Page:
FULLY FEATURED VERSION: Lexis.com subscribers can read the fully featured case here. See generally Larson's Workers' Compensation Law, § 103.04.

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KY: Stable Groom Was "Traveling Employee" and Auto Crash Injuries Were Within Course of Employment In Spite of Fact That He Was Riding in Friend's Personal Vehicle

A worker employed as a groom for a horse farm, who sustained multiple injuries in an automobile accident that occurred while he rode with a friend back to Kentucky from Sarasota, New York sustained injuries that arose out of and in the course of the employment, held a Kentucky appellate court recently.  That the worker was in a private vehicle, and not one owned by the employer, was not controlling, indicated the court.  He had initially accompanied six of the employer's horses to a sales event in New York, riding in a van rented by the employer.  As was the custom in the business, he was expected to get back to Kentucky on his own.  The court agreed that the worker was engaged in business travel and, citing Larson's Workers' Compensation Law, observed that as a general rule, employees whose work entailed travel away from the employer's premises are within the course of their employment continuously during the trip, except when a distinct departure on a personal errand was shown.  No such departure had been shown by the employer.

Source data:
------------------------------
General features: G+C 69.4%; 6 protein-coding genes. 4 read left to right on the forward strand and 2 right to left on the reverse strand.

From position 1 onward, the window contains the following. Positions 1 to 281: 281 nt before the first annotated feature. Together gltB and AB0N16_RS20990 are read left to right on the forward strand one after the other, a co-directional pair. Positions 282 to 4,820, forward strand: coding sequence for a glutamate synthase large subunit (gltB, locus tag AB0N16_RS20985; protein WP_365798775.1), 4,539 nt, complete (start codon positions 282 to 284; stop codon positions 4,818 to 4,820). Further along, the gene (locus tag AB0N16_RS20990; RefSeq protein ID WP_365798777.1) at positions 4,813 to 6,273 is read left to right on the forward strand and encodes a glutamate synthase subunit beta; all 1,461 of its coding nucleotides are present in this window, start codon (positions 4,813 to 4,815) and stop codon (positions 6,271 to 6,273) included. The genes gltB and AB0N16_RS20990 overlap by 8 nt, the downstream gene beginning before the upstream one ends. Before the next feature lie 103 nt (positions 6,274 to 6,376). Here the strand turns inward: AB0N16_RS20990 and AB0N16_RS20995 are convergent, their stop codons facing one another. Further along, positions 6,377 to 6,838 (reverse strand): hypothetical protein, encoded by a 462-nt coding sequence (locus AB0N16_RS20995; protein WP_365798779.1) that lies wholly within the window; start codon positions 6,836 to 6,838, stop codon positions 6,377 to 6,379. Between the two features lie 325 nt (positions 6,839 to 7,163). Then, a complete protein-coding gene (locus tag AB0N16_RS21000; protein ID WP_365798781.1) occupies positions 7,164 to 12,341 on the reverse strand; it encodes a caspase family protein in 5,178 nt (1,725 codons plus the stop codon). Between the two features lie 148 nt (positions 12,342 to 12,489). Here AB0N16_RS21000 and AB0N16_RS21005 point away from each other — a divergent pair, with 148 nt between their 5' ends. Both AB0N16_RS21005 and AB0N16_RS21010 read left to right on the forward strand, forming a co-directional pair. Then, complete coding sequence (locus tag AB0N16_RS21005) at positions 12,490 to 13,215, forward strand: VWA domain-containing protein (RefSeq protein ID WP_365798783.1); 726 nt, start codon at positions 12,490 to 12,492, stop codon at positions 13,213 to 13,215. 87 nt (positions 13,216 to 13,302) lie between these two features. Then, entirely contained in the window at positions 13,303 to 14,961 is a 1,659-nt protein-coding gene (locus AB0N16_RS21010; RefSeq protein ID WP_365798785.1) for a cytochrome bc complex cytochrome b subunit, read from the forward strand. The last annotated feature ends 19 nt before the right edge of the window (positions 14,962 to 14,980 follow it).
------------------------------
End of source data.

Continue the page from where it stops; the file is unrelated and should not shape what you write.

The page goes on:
FREE VERSION: Access the case on lexisONE free case law. Click on tab for Free Case Law. Click on the radio button for Search by Citation. Enter this citation: 2011 Ky. App. LEXIS 78. Then click on the red button Search for Free. Note: If you haven't registered for free at lexisONE, you will be prompted to do so in order to access the free case law.

FULLY FEATURED VERSION: Lexis.com subscribers can read the fully featured case here. See generally Larson's Workers' Compensation Law, § 25.01.

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NJ: Defendants in Auto Negligence Action May Not Maintain Third-Party Complaint Against Plaintiff's Co-Worker